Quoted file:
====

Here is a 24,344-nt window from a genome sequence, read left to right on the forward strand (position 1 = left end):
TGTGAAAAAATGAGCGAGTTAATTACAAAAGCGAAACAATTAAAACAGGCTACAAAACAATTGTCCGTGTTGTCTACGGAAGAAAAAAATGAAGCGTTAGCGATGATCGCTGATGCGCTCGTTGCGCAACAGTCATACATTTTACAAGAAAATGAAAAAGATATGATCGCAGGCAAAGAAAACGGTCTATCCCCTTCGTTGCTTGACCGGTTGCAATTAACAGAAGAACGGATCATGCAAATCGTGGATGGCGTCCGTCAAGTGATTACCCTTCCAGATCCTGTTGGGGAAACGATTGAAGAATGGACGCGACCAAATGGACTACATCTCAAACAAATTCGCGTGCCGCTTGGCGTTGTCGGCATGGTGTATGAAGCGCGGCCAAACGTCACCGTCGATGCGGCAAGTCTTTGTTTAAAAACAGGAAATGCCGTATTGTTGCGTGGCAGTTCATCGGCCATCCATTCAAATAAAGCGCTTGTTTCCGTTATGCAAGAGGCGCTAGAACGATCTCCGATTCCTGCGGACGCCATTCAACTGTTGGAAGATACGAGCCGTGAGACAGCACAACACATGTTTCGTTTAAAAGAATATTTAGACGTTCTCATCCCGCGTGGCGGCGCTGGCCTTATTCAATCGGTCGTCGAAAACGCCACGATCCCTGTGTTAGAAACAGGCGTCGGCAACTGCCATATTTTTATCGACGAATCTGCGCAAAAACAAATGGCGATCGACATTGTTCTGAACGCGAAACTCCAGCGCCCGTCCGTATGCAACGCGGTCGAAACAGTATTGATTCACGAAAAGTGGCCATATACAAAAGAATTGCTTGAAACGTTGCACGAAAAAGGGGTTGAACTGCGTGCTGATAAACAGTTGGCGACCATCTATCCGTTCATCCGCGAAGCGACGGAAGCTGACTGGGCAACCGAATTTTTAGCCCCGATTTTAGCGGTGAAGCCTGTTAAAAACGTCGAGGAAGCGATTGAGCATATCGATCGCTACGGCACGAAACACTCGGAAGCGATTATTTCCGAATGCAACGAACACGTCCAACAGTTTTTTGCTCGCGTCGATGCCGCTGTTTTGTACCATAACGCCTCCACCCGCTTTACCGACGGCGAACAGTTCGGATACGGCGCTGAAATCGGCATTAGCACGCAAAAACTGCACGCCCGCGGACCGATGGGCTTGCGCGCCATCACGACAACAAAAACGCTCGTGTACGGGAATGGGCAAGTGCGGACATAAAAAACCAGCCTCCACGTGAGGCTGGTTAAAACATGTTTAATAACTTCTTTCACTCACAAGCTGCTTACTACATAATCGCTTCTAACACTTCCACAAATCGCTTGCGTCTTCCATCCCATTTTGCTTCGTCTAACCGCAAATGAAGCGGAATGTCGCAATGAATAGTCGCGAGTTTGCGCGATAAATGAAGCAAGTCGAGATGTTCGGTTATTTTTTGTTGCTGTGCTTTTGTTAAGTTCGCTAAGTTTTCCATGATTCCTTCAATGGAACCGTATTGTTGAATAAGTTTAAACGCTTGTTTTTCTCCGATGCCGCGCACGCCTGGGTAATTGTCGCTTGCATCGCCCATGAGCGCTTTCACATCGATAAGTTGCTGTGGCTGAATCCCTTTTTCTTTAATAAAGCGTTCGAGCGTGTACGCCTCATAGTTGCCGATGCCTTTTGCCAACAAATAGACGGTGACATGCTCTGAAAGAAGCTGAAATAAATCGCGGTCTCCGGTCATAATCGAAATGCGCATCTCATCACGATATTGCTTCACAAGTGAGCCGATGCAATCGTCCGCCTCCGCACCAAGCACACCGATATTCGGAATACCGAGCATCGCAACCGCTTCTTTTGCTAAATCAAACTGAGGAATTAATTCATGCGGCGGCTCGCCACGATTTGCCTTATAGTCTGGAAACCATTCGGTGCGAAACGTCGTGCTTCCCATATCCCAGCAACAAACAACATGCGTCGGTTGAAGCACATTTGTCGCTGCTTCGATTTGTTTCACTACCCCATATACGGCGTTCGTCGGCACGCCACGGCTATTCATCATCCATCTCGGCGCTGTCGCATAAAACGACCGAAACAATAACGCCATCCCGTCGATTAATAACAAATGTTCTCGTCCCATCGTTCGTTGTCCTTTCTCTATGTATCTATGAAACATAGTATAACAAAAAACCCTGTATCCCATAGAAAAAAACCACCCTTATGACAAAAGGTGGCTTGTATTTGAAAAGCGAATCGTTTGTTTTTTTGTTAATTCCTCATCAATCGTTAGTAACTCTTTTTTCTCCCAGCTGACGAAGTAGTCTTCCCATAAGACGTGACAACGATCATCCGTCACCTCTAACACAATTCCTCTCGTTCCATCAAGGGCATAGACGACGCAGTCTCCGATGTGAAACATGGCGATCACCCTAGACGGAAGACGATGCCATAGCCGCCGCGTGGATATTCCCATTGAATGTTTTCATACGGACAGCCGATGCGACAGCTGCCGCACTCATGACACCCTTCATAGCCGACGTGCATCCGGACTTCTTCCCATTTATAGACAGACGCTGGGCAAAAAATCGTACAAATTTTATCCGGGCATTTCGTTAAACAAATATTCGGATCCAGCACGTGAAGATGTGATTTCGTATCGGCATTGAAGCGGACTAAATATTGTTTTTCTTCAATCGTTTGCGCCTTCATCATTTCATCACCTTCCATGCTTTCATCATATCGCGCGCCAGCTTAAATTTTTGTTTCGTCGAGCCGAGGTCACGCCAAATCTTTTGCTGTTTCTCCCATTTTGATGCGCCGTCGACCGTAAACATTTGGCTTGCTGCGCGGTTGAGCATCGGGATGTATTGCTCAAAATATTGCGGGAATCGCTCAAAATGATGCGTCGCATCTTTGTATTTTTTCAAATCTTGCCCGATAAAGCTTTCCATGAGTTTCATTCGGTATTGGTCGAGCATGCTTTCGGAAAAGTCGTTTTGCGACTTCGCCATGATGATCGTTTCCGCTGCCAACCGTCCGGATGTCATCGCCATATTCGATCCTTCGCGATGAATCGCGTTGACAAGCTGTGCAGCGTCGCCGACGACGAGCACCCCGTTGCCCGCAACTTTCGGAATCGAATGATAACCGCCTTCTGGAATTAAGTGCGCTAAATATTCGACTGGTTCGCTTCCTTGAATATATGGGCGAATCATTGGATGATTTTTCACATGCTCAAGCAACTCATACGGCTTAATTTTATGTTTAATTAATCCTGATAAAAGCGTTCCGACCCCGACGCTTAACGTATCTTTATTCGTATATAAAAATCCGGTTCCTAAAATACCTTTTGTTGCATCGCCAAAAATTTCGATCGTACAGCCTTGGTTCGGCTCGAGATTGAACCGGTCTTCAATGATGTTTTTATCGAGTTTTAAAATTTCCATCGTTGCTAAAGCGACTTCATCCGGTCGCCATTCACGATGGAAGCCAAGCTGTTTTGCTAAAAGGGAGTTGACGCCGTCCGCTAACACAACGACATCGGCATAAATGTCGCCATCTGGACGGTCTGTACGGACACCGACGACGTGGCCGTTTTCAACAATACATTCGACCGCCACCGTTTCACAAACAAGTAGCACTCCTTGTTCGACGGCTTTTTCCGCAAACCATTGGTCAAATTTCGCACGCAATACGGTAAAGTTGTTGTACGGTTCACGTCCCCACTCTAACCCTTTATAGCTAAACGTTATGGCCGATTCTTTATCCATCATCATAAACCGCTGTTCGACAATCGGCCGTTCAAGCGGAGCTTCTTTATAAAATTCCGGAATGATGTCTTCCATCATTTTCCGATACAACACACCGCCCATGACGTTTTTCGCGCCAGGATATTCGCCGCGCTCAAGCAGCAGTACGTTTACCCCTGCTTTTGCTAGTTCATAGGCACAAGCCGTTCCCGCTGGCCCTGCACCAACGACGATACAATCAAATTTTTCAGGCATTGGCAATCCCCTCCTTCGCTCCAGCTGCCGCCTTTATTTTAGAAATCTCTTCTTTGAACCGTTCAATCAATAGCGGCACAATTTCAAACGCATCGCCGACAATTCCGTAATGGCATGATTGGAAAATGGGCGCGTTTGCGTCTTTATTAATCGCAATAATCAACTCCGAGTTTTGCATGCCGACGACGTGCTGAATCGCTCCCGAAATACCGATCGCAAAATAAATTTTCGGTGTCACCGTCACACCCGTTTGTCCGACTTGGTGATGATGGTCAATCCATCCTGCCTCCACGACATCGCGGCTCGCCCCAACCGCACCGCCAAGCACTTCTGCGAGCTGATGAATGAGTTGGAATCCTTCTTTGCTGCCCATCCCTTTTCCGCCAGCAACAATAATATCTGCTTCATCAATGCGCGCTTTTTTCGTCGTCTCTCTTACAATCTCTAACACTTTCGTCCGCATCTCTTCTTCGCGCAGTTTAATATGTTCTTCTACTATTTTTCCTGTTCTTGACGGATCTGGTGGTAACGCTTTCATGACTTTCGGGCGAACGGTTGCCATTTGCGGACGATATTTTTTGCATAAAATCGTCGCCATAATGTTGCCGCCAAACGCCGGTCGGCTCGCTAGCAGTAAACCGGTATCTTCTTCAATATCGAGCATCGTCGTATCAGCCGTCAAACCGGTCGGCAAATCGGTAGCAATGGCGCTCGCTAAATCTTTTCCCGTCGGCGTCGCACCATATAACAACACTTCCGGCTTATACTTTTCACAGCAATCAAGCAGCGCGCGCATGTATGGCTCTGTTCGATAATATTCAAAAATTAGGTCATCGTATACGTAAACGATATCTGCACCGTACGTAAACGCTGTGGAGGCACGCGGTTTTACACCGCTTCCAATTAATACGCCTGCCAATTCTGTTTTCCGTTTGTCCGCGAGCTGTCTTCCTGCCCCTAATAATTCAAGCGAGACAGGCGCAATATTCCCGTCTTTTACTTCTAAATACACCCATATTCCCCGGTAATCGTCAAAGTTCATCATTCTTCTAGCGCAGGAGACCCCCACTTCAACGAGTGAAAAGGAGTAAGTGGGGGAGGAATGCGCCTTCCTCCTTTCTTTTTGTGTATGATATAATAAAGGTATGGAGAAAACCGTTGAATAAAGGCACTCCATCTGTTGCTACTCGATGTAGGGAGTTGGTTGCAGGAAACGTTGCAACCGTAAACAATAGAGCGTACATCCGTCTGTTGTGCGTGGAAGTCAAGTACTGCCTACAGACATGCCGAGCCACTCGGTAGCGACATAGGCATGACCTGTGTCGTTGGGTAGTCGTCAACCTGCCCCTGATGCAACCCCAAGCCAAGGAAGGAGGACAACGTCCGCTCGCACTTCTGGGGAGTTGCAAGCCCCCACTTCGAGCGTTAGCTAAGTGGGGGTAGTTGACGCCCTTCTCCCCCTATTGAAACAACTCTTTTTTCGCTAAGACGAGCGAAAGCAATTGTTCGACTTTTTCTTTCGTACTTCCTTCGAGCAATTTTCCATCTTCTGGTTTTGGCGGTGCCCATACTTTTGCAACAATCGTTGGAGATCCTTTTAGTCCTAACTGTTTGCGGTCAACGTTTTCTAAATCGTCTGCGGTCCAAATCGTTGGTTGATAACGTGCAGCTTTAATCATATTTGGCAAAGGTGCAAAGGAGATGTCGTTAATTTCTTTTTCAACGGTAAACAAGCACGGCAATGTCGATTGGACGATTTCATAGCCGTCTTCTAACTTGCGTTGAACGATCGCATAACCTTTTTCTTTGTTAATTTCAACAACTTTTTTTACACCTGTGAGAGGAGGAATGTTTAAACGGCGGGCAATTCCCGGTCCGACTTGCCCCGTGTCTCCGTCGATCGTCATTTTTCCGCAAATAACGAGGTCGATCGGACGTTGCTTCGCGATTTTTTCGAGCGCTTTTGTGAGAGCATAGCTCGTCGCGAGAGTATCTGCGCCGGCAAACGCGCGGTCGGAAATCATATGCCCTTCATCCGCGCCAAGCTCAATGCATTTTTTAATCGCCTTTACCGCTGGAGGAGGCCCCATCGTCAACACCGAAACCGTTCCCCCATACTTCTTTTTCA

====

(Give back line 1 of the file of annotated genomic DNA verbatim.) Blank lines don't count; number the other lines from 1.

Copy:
Here is a 24,344-nt window from a genome sequence, read left to right on the forward strand (position 1 = left end):